You need a backup strategy and you need one now. Not tomorrow. Now.
My Backup Strategy
Many of us have had their hard drives failing, operating systems crashing or even people stealing their computers and hard drives. Murphy wasn't lying when he said "Anything than can go wrong, will go wrong". Unfortunately for me, Mister Murphy proved to be right more than once already. The importance of a good backup strategy can't be stressed enough.
Because every month or so, somebody asks me how they should back up their data, I've written down what I personally do to try to avoid data loss. Of course, my backup strategy isn't the only one and it probably isn't the best one either, but it's a method that has worked for me in the past, so you might find it useful as well. Let's get to it.
I have my files in Dropbox, I'm good right?
Dropbox isn't made for backing up full hard drives, it's made for easily sharing files between computers. Of course, if your critical data only takes up a few gigabytes of data, you'll be fine syncing with Dropbox. In my case however, I have around 200 GB of photos from several travels that I don't want to lose.
A backup on 20 DVD's isn't going to last so we need something better. Also, if you have a lot of data, Dropbox will cost you some serious cash. To give you an example, the 500 GB plan now costs around 499$, that's a bit too much for backups. Or is it?
#1: Create local backups
I work primarily on a macbook or iMac, so some of the tips I'm giving here will be Mac related, but I'm sure there are alternatives that do exactly the same thing on Windows. The first thing you'll want to do is back up your data locally, in case a hard drives dies or your operating system decides it doesn't want to be on this planet anymore.
Last year, my macbook had a problem with its GPU and the local Apple reseller decided to swap out the hard drive with a new one, just to make sure that drive wasn't causing the issue. As a result, all my data was gone, but luckily I had created a local backup with Time Machine. Time Machine comes built in with Mac OS and only needs an external hard drive to back up your data continuously.
I've bought a reasonably priced external hard drive that isn't too fast, but it's big enough to hold a complete copy of all my data. My advice would be to buy a hard drive that's at least double the size of the data you want to back up. Spend more cash on disk size, save on disk speed. It's only going to be used for backups after all.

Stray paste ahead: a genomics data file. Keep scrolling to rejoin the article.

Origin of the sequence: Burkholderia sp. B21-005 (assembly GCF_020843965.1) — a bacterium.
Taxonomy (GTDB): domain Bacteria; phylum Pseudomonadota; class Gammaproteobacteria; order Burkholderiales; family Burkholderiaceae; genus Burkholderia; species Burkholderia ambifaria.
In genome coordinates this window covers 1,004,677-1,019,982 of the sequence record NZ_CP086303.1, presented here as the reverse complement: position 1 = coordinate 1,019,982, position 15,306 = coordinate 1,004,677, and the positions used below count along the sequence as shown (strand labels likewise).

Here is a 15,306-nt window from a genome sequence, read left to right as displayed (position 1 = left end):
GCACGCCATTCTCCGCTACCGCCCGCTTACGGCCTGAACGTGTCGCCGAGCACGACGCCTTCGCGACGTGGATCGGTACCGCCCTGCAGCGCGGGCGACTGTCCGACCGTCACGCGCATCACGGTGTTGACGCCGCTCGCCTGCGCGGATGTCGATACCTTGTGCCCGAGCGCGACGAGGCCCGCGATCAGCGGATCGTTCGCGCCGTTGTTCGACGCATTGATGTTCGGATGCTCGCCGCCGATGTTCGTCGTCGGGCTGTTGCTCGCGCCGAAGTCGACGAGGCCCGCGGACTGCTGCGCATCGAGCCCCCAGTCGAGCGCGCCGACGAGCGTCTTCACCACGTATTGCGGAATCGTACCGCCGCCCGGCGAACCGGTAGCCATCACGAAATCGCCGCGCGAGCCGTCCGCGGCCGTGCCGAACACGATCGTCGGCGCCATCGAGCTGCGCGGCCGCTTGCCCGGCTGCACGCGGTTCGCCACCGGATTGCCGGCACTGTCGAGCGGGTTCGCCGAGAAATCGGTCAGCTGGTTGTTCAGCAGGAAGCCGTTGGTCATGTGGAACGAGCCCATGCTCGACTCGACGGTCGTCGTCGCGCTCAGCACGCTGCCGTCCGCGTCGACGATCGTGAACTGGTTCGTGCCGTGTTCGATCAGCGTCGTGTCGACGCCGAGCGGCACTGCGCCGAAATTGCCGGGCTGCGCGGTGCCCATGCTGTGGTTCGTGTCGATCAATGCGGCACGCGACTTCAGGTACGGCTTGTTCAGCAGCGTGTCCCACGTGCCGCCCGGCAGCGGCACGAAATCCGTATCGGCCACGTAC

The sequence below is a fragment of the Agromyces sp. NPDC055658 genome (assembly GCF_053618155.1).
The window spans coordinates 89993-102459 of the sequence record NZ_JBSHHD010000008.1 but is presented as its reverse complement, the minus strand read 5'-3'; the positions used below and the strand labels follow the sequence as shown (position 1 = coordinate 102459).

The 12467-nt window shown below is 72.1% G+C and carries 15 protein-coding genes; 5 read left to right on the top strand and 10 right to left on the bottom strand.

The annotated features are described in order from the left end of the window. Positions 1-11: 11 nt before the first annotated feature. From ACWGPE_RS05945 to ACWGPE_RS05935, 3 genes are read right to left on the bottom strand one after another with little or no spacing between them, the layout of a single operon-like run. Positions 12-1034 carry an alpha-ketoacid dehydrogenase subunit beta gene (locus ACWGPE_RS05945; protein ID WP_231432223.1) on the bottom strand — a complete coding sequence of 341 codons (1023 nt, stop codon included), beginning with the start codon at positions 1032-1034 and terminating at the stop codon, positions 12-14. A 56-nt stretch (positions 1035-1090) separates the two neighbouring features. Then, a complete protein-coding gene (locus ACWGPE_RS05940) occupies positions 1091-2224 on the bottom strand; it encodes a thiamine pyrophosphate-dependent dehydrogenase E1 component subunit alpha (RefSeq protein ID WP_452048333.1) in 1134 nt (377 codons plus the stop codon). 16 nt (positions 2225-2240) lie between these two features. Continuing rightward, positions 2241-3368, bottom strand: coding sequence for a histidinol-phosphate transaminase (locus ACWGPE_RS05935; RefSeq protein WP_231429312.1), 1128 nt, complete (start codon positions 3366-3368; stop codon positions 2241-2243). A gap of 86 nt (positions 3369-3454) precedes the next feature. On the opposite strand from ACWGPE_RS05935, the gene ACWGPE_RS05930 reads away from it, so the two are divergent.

If you want to spend some extra cash, you could also buy a time capsule from Apple, which is nothing more than a wireless hard drive you can use to back up your data. What's awesome about Time Machine is that you can just set it and forget it. Time Machine will take regular backups, multiple times a day.
When your Mac crashes (mine did yesterday), you can simply reformat your hard drive and restore your complete system and data from your time machine. Awesome. That will save us some sleep, but it's not bulletproof yet.
#2: Create online, off-site backups
Now that we have local backups in place, one more thing to worry about is that your backup hard disk will fail when you need it most. Another thing that could happen is theft. A friend of mine had his laptop and hard drives stolen from his house the other month. If that happens, say goodbye to all those years worth of photos, including your daily backups.
To make sure you don't have to worry all night about your local backups and thieves grabbing your hard drives, you can create online, off-site backups that aren't stored in your house but somewhere in the cloud.
Personally I'm happy with Crashplan. They offer different pricing plans for personal or business use and depending on how many computers you want to back up, you'll pay around 3 dollars per month for one computer or around 6 dollars per month for up to 10 computers for personal use. The only downside is that your initial backup will take several weeks to complete, unless you send them over a copy of your hard drive.
If you do that, they'll make sure that they copy over your data and you'll only have to sync newer files. Of course, they will charge a fee for doing so and I'm not really tempted to send over a hard disk to the United States since I'm in Belgium. I personally just got rid of the bandwidth limits the Belgian internet provider "Telenet" has in place and I've switched to their fair-use unlimited data plan called Fibernet.
That way, I can create a backup of around 200 GB worth of data and send it to an online backup service. Once that initial backup has been seeded, Crashplan will only send newer or changed files to its servers. Although I couldn't be happier with how Crashplan operates, I must say it did something weird the other day when I restored my Mac after a system crash.
Crashplan decided to re-upload all of my data, probably because it couldn't decide if I had uploaded the same data or not after the restore. Other than that it has been a painless process so far. If you like options, here are a number of alternatives to Crashplan.
Every hard drive will eventually crash. Yes. Even yours
Hard drives are fragile pieces of technology. Check out this slow motion video of a how a hard drive operates and realize that yours will crash one day, maybe even tomorrow. When that happens, we'll be sipping cocktails together by the pool. After all, you've decided to put a backup strategy in place didn't you?
The only person who doesn't need backups is Chuck Norris, because you know, he forces the universe to go back in time. So tell me, what's your backups strategy?